Five iPhone games that get into the swing of things

Jan 16, 2010
Games

Spider-Man and Tarzan might come to mind first when thinking about swinging in movies and pop-culture, but video games have been relatively (and surprisingly) swing-free. Aside from “Bionic Commando” and “Pitfall,” there really haven’t been a wide variety of games featuring a swing mechanism. On the iPhone, however, that’s a totally different story. Hook Champ ($2.99) is hardly the […]

Spider-Man and Tarzan might come to mind first when thinking about swinging in movies and pop-culture, but video games have been relatively (and surprisingly) swing-free. Aside from “Bionic Commando” and “Pitfall,” there really haven’t been a wide variety of games featuring a swing mechanism. On the iPhone, however, that’s a totally different story.

Hook Champ ($2.99) is hardly the first iPhone game to prominently feature a grappling hook (again, “Bionic Commando”), but it is perhaps the best it’s been done in a long time. You play a fedora-loving cave explorer collecting the treasures of a lost civilization. Every level starts off with you already having pilfering the idol—the fun kicks in with your daring escape from a snarling demon. So long as you maintain the rhythm of swinging and always moving, you probably won’t be caught and can focus on snatching up coins to purchase upgrades (like better ropes and cooler hats).

Rope Raider ($1.99) is all about going the distance. You hop from a hot-air balloon and simply must keep going, swinging from one building to another. Three modes help vary the action somewhat, but the rope seems suspiciously slow in this iPhone game. Fortunately, there are trampolines scattered about the city streets, obviously to aid in your undercooked quest.

 

Rope ‘N Fly 2 (99 cents), again, places a considerable emphasis on game physics—your character strongly resembles a crash-test dummy. In fact, if you manage to scrape the ground without coming to a total stop, your body parts merely fall off—meaning you can keep on swinging, but your trajectory will be noticeably affected. Still, there’s something nicely soothing about tapping once to start moving, tapping again to be set free, and then tapping again to hook onto another surface.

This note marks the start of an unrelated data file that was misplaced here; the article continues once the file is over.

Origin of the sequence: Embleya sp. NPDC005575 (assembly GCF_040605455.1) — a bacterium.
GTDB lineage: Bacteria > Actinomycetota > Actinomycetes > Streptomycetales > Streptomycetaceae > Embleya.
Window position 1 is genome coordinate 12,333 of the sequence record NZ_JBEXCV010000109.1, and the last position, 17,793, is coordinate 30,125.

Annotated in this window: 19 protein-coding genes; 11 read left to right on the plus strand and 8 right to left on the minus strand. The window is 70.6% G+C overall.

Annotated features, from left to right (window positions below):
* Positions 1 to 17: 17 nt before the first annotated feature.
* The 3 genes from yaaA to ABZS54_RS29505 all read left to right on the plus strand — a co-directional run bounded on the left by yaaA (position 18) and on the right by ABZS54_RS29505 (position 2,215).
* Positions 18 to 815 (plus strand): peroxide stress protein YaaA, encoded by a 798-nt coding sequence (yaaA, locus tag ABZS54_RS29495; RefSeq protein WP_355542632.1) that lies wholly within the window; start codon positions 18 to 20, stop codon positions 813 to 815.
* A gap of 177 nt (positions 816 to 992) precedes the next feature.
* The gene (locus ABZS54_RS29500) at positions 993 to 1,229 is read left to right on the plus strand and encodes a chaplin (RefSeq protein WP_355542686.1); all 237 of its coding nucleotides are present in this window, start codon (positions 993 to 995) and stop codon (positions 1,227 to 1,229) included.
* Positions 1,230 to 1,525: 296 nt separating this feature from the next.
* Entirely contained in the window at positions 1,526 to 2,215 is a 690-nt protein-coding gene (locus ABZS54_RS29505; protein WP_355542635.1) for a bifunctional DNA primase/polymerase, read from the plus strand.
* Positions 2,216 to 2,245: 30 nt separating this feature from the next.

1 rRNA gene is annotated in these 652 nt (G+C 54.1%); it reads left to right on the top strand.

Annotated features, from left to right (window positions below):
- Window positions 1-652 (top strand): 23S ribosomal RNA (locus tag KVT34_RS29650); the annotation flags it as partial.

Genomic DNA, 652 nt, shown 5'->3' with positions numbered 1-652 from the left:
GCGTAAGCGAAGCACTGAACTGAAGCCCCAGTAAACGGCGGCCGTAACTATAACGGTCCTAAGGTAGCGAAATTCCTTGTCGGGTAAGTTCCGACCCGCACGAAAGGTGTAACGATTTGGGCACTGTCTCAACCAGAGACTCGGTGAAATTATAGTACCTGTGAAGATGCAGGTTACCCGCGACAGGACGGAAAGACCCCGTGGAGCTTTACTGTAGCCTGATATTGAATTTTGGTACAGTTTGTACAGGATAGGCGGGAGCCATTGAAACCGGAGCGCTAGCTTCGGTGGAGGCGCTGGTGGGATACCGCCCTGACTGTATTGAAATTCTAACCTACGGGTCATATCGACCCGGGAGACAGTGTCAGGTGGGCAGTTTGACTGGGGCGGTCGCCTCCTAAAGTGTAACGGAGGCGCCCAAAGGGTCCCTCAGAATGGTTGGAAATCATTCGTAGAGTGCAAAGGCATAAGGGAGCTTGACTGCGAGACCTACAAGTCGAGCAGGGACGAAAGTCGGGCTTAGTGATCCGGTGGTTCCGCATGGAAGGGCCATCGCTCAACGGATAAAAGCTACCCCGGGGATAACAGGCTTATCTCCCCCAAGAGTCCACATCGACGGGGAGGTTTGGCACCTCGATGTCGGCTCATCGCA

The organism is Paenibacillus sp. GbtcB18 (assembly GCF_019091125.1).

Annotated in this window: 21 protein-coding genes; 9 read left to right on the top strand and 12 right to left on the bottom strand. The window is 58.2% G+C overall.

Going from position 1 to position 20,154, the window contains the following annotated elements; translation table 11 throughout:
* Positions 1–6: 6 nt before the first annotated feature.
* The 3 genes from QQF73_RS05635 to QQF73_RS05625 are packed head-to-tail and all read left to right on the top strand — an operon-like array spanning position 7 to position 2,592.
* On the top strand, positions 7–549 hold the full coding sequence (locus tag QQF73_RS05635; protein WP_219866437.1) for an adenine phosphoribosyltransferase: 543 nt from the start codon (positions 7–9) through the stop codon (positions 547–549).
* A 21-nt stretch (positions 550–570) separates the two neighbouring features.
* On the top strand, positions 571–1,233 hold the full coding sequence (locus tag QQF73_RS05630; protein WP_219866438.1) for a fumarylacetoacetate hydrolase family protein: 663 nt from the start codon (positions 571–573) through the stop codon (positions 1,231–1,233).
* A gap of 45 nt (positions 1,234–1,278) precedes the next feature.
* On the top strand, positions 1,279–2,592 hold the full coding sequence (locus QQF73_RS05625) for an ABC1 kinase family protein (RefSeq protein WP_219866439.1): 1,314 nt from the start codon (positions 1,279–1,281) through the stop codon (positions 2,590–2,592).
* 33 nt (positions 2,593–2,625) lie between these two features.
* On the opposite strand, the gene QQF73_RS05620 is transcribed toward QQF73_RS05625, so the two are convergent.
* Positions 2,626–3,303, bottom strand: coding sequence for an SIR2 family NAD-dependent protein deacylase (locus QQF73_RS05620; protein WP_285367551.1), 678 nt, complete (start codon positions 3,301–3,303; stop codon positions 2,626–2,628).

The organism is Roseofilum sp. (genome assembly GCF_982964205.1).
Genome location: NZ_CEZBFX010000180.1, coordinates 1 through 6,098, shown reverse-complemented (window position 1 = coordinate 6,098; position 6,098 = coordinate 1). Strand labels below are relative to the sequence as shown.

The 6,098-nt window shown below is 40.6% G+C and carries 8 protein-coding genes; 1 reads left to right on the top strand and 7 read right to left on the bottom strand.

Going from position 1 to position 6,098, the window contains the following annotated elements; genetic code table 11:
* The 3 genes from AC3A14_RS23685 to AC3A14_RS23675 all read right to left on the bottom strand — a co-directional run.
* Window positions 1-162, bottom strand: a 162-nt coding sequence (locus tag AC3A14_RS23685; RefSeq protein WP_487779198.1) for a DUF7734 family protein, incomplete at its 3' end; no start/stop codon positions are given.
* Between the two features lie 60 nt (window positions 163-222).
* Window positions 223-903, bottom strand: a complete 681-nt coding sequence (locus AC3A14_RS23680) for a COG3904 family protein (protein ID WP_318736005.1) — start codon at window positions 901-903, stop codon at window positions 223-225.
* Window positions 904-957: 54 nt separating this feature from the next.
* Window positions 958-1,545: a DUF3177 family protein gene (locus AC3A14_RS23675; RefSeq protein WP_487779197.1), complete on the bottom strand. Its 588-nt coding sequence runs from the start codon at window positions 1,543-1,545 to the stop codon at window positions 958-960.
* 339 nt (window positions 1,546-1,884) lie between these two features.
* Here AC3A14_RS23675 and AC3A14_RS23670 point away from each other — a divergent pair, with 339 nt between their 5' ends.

READ  The Quest for Quality Food Allergy Apps - #FoodAllergyAwarenessWeek

Double Ropes (99 cents) boils down swing mechanics to its absolute core: You’re a stick figure using two ropes to go sailing from symbols like stars, squiggles, and circles while arrows represent gusts of wind that can also send you off in an unexpected direction. That simplicity carries through to the graphing-paper background, which measures your horizontal distance in squares. Since you will die often and quickly, though, the persistent high-score entry prompt will soon grow pretty annoying.

Sway ($4.99) is a touch pricey, but varies from the above games by placing an even greater emphasis on meticulously controlling every swing to the end goal. The overall look is adorable, as is the plot (“Wiz made a no-no” is the sole explanation on why you must reunite with your friends), but the game is blisteringly tough. Each thumb corresponds to your character’s arms, and you must nudge your finger left and right to build up enough momentum to advance to the level’s end. Of course, having to explore for the end only adds to the difficulty.

Search for more

David Wolinsky

David Wolinsky is the Chicago city editor for The Onion's A.V. Club and is also the  undisputed 1994 Blockbuster store champion at collecting bananas in Donkey Kong Country.

    Home Apps Games